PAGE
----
The plastic limit of clays

Stuart K. Haigh, Paul J Vardanega, Malcolm D. Bolton

Research output: Contribution to journalArticle (Academic Journal)

67 Citations (Scopus)
584 Downloads (Pure)

Abstract

The plastic limit of soils was first described by Atterberg in 1911. The thread-rolling test was standardised at the US Public Roads Bureau in the 1920s and 1930s, and has subsequently become one of the standard tests of soil mechanics. This paper reviews the original definitions of plastic limit as proposed by Atterberg, and proposes that the brittle failure observed in the plastic limit test is caused by either air entry or cavitation in the clay. Critical state soil mechanics is used to show that the observed range of undrained shear strengths of soils at plastic limit is consistent with this hypothesis. The fallacy that strength at plastic limit is a constant is highlighted, and the implications for geotechnical practice are discussed.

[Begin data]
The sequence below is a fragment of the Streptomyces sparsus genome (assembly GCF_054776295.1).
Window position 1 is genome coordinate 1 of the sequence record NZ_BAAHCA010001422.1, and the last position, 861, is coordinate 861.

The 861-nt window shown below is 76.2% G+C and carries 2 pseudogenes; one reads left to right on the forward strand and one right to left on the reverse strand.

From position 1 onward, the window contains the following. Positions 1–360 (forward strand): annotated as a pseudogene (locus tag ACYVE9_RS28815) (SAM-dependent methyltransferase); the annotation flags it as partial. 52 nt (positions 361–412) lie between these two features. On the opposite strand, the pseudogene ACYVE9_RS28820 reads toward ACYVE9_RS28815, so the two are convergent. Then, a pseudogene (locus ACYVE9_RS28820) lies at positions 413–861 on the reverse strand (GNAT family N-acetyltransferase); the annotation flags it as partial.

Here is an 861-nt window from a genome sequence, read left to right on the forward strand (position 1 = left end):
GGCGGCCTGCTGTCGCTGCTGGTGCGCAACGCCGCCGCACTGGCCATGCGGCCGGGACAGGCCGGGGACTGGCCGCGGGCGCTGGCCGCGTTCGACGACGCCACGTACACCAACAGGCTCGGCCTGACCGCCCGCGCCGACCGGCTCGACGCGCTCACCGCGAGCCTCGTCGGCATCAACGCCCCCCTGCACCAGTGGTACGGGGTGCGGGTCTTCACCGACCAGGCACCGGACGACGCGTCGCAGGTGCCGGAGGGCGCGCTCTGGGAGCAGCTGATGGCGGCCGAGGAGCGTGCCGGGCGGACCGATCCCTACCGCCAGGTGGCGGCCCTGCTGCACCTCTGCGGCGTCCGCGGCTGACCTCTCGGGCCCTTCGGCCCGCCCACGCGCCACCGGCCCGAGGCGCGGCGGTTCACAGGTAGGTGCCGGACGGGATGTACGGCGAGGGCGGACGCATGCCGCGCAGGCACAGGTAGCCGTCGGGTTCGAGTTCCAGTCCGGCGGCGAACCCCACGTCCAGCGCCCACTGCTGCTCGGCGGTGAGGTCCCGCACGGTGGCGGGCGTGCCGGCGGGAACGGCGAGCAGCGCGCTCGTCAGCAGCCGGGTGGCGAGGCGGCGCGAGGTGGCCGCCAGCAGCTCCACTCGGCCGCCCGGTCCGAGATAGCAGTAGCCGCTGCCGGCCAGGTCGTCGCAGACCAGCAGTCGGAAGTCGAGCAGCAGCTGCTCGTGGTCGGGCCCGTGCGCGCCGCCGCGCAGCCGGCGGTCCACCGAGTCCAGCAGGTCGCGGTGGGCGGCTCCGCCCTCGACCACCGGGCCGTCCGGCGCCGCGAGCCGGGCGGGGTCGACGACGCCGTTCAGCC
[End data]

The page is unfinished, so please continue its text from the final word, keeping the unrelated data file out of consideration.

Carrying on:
Original languageEnglish
Pages (from-to)435-440
Number of pages6
JournalGéotechnique
Volume63
Issue number6
Early online date12 Oct 2012
DOIs
Publication statusPublished - 1 May 2013

Keywords

  • clays
  • laboratory tests
  • soil classification
  • suction
  • FALL CONE TEST
  • SHEAR-STRENGTH
  • CONSISTENCY LIMITS
  • WETTING PATHS
  • LIQUID LIMIT
  • SOILS
  • MECHANICS
  • BEHAVIOR
  • WATER

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